Bits and Bobs from around the industry:
MediaMath, an ad tech company, has filed for Chapter 11 bankruptcy protection, revealing debts of over $100 million to more than 200 creditors. The company owes significant amounts to well-known ad tech providers such as Magnite, PubMatic, Xandr, and Google. MediaMath’s bankruptcy will have ripple effects on the online advertising industry, as media buyers and ad ops personnel scramble to transfer their campaigns to other platforms. Unsecured creditors, including the ad tech suppliers, may receive only partial payment or face a lengthy collections process, while secured creditors like Goldman Sachs will be prioritized. The bankruptcy filing lists the largest unsecured claims, with Magnite and PubMatic being owed the most. The collapse of MediaMath has been attributed to missed acquisition opportunities, ill-fated business decisions, and failed restructuring attempts. The dominance of Google, Amazon, and Meta (formerly Facebook) in the advertising industry is also seen as a challenge for independent DSPs (demand-side platforms) like MediaMath.
The article discusses the lack of transparency in programmatic advertising and the findings of a recent investigation commissioned by the ANA (Association of National Advertisers). The investigation confirms long-held suspicions within the industry that the landscape is plagued with uncertainty and potential fraud. Some key points highlighted in the article include:
- Wasted ad spend: The audit reveals that campaigns span an average of 44,000 websites, but only 100 publishers capture 80% of programmatic ad dollars. This concentration challenges the notion of an open internet and suggests that advertisers can achieve their goals by targeting a smaller subset of high-quality sites.
- Full path log level data: The investigation shows that when sufficient data is analyzed, there is no concealed “unknown delta” of unattributable ad spend. Access to comprehensive data empowers advertisers to optimize vendors and bidding strategies, but obtaining this data remains a challenge due to the need to harmonize diverse datasets.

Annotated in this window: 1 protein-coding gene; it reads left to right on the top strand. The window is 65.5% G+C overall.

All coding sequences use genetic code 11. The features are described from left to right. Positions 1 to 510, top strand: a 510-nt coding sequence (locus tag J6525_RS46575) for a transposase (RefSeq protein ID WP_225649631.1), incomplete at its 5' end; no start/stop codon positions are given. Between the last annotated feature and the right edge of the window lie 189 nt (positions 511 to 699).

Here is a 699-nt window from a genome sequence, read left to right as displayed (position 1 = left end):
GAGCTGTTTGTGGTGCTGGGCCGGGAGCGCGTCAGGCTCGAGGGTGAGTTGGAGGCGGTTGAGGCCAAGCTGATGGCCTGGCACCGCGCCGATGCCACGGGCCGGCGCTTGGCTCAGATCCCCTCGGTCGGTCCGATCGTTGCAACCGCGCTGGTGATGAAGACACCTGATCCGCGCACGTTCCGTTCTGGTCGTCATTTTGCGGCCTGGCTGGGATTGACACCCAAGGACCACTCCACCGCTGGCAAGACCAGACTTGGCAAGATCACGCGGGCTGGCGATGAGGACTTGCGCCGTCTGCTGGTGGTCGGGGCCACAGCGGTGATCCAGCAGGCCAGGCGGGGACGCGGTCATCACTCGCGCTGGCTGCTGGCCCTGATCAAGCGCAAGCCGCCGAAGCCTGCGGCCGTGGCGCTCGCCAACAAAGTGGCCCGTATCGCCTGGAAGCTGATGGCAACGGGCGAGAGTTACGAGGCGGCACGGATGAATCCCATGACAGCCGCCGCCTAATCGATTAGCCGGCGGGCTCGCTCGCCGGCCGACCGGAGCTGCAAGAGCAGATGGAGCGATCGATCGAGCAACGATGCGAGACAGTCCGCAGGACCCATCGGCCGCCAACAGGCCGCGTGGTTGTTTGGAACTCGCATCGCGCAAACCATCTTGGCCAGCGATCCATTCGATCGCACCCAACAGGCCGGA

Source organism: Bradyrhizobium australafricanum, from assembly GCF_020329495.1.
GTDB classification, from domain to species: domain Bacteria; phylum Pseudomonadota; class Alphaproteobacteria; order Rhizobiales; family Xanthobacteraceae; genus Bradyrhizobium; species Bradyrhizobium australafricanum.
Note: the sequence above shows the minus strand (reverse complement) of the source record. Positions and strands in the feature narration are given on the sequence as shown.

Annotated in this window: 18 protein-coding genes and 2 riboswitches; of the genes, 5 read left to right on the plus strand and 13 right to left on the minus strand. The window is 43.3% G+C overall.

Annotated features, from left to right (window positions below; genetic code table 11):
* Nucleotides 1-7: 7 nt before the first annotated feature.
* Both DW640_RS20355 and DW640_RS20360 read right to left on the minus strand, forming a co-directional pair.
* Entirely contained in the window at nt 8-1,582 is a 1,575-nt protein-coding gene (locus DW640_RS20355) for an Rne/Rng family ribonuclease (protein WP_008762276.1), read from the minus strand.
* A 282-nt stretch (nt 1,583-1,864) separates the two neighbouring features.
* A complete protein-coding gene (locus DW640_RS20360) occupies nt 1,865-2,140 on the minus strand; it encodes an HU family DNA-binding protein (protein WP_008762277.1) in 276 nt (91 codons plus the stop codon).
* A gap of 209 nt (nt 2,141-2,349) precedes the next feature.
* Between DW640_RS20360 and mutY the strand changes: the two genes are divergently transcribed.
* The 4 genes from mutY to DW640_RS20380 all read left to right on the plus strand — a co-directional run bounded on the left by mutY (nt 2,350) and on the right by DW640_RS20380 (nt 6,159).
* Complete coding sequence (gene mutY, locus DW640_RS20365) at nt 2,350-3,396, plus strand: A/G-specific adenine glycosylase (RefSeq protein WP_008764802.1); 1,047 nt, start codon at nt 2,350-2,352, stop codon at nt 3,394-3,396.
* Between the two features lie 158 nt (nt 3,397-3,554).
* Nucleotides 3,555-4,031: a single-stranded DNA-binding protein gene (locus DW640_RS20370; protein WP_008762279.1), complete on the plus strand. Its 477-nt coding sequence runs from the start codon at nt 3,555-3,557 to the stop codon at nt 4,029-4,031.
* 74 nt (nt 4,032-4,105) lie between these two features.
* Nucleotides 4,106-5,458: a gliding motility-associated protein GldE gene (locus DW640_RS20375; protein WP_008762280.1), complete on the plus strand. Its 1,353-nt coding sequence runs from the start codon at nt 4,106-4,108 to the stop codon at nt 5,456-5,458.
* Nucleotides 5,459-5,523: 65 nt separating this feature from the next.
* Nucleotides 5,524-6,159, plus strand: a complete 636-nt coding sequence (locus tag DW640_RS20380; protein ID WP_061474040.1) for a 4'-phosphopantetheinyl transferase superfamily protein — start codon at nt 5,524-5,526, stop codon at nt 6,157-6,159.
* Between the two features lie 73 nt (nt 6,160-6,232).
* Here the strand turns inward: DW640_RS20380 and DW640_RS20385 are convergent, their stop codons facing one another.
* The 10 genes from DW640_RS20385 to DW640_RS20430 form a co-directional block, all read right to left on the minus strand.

- Made-for-advertising sites: The auditors found that a significant portion of ad spend (15%) and impression volume (21%) went to sites that exist solely to monetize traffic through ad arbitrage. This finding highlights the lack of awareness among marketers and the need for greater advertiser engagement and responsibility.
The article concludes by highlighting the challenges faced during the investigation, such as data ownership rights and limited advertiser engagement. While the lack of transparency in programmatic advertising is an ongoing concern, there is hope that increased awareness and responsible media investments can drive positive change in the industry. Prioritizing direct publisher integrations and using inclusion lists are suggested as steps towards greater transparency and effectiveness in programmatic advertising.
The IAB Tech Lab has released its first data clean room guidance, along with the Open Private Join and Activation (OPJA) specifications. These standards aim to facilitate the secure use of data clean rooms for audience matching and attribution. The OPJA standard has been upgraded to be interoperable with the IAB’s Ads.cert standard, ensuring greater security and trust in bid requests and data usage. While the guidelines are not industry-changing, they provide best practices for companies to implement data clean rooms effectively. Advertisers should be cautious of collusion scenarios in clean room setups and follow the guidelines to prevent data exposure and potential fraudulent activities. The IAB Tech Lab aims to make data clean room technology less daunting for ad buyers and sellers by providing step-by-step implementation basics and standardizing processes.
Meta, the company behind Facebook, has launched its new social network called Threads, which aims to compete with Twitter. Within seven hours of its launch, Threads gained over 10 million sign-ups, including prominent figures like Oprah Winfrey and Representative Alexandria Ocasio-Cortez. Advertisers, such as Procter & Gamble and Ford, are closely watching the competition between Threads and Twitter, as brand safety concerns persist on the latter. Meta envisions Threads as a platform for public conversations and aims to reach over one billion users. Although Meta has faced privacy and data-related challenges in the past, it is seen as a genuine alternative to Twitter. Meta has imported features from Instagram and is targeting digitally savvy creators. However, one potential concern is that deleting a Threads account also requires deleting an Instagram account, which may invite scrutiny from the Federal Trade Commission. Elon Musk, the CEO of Tesla, expressed his preference for Twitter over Instagram in a tweet.